Sue has written an insightful and informative book that strikes a perfect balance among autobiographical tidbits, illustrative stories, and direct practical advice and suggestions for recognizing and overcoming problems at school and in life.
Permanent link to this article: http://blog.dyslexia.com/fish-dont-climb-trees-a-different-take-on-dyslexia/
Permanent link to this article: http://blog.dyslexia.com/experience-dyslexia-from-homeschooling-with-dyslexia/
Permanent link to this article: http://blog.dyslexia.com/check-out-the-codpast/
Sep 24 2014
Neither parenting nor teaching a child with autism is an easy task. Success in both areas relies on a collaborative effort between parents and special education teachers. An important part of this collaboration is communication.
Scheduled parent-teacher conferences, IEP meetings and progress reports are ways in which school systems periodically communicate with parents. However, due to the nature of autism spectrum disorders, it is more important to have an open communication line between educators and parents at all times.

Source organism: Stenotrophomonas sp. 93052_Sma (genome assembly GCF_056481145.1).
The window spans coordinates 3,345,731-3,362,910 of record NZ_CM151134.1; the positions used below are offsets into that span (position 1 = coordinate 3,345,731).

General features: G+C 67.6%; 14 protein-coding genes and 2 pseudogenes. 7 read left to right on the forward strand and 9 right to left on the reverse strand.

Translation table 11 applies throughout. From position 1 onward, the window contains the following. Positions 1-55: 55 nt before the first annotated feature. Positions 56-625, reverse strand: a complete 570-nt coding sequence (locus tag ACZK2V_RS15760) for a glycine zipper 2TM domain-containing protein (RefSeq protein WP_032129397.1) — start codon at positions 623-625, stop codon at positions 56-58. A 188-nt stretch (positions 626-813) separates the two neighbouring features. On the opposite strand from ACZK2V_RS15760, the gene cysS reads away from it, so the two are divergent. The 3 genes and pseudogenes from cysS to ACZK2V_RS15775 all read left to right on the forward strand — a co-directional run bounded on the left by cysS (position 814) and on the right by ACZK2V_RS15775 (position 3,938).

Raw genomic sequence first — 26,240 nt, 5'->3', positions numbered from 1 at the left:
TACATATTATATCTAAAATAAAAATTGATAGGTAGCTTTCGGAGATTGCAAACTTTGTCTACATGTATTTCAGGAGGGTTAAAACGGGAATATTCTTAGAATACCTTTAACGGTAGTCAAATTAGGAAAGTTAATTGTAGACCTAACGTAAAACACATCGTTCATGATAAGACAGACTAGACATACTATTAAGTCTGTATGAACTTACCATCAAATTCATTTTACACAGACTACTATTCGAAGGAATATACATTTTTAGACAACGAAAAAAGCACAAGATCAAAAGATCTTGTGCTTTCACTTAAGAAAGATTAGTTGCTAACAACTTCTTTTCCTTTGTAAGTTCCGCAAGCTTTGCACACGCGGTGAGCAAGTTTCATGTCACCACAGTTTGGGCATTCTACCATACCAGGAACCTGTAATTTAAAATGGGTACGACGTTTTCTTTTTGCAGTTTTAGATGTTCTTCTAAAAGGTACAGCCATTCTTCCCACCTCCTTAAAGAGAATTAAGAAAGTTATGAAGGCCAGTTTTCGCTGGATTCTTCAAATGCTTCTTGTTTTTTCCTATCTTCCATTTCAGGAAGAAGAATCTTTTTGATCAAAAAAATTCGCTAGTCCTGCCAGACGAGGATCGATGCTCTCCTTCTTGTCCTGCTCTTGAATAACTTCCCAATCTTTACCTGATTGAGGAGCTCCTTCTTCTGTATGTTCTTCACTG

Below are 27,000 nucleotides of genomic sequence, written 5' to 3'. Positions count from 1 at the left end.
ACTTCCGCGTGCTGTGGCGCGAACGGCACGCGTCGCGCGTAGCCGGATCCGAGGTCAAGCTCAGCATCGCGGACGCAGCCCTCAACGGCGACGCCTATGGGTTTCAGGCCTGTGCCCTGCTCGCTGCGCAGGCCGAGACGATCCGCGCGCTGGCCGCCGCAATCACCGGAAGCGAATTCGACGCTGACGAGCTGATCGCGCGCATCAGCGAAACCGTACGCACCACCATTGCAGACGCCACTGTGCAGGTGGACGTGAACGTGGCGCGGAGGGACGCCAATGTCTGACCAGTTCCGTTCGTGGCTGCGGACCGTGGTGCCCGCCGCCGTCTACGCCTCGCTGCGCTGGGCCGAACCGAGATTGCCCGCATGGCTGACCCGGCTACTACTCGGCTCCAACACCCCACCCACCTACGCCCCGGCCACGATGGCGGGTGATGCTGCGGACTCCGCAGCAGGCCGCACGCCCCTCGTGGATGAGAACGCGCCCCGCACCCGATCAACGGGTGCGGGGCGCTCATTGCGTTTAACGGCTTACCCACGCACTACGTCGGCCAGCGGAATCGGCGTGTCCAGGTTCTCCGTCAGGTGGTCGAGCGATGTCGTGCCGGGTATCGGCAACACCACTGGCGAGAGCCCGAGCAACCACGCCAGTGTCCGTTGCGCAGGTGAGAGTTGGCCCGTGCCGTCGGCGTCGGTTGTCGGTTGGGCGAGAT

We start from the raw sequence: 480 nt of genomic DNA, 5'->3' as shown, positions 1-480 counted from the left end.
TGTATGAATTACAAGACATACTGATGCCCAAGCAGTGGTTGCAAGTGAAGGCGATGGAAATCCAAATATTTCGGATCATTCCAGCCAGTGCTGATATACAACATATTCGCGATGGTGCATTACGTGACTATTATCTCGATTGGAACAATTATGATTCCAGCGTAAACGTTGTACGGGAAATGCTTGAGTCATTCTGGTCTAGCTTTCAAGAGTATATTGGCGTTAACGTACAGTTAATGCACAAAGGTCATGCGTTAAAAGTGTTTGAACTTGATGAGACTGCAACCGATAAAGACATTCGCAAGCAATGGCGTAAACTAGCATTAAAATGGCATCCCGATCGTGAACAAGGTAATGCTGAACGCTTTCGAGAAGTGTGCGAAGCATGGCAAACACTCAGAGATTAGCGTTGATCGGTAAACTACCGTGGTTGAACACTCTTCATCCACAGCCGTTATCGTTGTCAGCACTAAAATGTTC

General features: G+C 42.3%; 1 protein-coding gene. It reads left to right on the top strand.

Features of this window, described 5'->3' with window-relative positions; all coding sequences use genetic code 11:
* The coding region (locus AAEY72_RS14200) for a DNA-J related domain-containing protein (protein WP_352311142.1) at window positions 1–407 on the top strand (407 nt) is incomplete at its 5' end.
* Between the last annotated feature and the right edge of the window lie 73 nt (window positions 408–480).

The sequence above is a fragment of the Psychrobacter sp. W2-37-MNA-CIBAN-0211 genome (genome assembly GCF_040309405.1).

Permanent link to this article: http://blog.dyslexia.com/educating-a-child-with-autism/
Aug 22 2014
Davis Facilitator Barbara Hoi of Sydney, Australia has recently published two books sure to delight parents and teachers. The first book is called The Right Brain for the Right Time: Unlock the Dyslexic Potential & Transform from a Frustrated Reader to an Inspiring Leader.
The book relates stories from Barbara’s own practice, explores the many talents associated with dyslexia, and is full of grounded, practical advice and tips and suggestions. The book is also laid out with extra space between paragraphs, which helps make it readable and easily accessible by all.
Barbara’s second book is called Nurturing the Secret Garden: A Guide to Reading Mastery, and is designed as a tool that can be used by parents or tutors to help guide and motivate children after a Davis Dyslexia Correction program. In order to fully benefit from a Davis program, students need to make clay models of the letters and meanings of more than 200 trigger words – small, function words of language that do not have easily pictured meanings.
Permanent link to this article: http://blog.dyslexia.com/two-new-books-from-a-davis-facilitator/